Real estate hazards

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Real estate hazards


Kang Ho-in, the minister of land, infrastructure and transport, expressed concerns about excess housing supplies during his first meeting with chief executives of housing-related companies. Kang, who pointed out signs of excess in supply and imbalance in demand when he took office earlier this month, emphasized that home supplies should be in tune with demand and regional conditions. It is a relief to hear the government is finally paying attention to market conditions.

The local housing market is boiling. Supply that was newly licensed for redevelopment or construction totaled over 600,000 as of last month. By the end of the year, planned home supply will reach 700,000, the largest volume since 1990. This year alone, 480,000 housing units were offered for sale, nearly double the usual annual average. A redeveloped apartment complex in a posh southern Seoul neighborhood with a Han River view fetches 40 million won ($35,000) for a space of 3.3 square meters (35.5 square feet). The bid competition ratio for new supply in popular neighborhoods exceeds 100 to 1.

If the economy is doing well, a heated housing market would be a natural phenomenon. But it is the opposite now. Estimates for Korea’s growth rate are being slashed. Household debt exceeds 1,200 trillion won. Real household income grew zero percent in the third quarter. The housing market currently may be powered by debt that could later backfire.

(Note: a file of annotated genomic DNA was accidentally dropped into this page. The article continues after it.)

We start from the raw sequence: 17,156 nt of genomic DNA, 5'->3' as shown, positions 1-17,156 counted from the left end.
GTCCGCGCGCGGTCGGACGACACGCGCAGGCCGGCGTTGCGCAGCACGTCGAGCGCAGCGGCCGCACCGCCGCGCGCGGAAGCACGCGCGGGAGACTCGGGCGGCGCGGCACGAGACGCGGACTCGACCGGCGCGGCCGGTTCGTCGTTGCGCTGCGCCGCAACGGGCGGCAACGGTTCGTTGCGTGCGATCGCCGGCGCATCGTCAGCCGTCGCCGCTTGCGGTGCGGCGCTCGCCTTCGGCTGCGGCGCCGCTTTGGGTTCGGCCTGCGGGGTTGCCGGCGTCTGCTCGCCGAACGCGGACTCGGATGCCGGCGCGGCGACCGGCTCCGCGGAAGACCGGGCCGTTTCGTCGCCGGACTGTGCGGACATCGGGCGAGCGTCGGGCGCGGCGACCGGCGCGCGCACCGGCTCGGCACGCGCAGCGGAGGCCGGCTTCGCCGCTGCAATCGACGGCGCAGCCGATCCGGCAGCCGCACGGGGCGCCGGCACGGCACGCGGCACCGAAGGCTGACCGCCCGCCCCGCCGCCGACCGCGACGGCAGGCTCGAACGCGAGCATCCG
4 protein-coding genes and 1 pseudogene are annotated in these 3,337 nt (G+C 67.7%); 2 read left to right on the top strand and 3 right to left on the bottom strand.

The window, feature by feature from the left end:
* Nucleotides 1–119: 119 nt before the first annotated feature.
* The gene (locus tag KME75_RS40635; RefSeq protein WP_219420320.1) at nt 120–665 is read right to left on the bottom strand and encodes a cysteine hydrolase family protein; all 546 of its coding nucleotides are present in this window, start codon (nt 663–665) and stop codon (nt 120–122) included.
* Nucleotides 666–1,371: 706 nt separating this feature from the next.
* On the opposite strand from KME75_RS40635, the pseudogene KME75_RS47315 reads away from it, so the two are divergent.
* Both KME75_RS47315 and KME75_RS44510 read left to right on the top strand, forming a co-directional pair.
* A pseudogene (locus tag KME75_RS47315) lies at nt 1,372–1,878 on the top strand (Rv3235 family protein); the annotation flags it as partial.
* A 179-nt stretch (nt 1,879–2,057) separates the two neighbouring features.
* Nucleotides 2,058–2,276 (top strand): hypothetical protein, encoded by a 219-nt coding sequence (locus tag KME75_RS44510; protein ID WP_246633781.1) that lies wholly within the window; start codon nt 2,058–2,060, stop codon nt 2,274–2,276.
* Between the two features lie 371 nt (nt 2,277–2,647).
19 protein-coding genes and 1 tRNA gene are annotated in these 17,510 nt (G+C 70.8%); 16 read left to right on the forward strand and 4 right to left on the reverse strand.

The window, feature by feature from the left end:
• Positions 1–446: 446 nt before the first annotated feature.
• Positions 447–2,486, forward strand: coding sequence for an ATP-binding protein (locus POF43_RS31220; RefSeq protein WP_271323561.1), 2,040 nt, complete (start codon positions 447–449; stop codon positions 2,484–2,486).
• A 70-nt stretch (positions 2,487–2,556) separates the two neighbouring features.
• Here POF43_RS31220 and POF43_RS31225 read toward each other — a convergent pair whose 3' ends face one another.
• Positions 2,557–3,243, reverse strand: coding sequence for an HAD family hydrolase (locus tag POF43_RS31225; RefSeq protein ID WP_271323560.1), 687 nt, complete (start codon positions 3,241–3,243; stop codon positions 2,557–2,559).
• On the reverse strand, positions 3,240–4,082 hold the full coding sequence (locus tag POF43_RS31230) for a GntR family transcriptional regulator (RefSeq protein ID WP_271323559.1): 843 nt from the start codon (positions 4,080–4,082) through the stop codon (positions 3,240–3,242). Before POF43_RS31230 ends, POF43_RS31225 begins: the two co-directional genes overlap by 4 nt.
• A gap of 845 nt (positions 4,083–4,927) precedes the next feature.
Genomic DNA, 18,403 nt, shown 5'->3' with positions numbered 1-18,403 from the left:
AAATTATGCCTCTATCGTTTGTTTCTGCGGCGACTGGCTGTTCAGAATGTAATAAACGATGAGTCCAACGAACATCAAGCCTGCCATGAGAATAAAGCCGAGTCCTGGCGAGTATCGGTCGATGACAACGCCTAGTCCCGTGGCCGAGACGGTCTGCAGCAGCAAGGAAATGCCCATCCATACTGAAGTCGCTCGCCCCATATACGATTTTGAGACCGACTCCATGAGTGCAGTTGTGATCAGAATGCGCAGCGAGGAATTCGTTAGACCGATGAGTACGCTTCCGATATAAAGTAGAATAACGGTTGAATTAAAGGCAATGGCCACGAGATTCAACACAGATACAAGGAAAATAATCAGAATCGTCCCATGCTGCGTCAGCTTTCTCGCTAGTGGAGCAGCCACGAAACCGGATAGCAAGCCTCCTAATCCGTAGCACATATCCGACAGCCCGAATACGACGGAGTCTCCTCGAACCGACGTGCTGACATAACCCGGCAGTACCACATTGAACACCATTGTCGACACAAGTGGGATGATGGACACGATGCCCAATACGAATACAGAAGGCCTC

The government, however, remains relaxed. Kang said authorities were watching the market, but the situation does not demand immediate action. But the potential for tumult is already obvious. The real estate market and overall economy could be rocked once the U.S. Fed starts increasing interest rates, probably from December. There must be more fundamental measures. Housing expenses must be brought down through regulation of the spike in rent prices. Public rent supplies must be increased. The government is hoping a revival in the real estate market could heat up the broader economy, but it must remember that it could end up burning it.

JoongAng Ilbo, Nov. 26, Page 34



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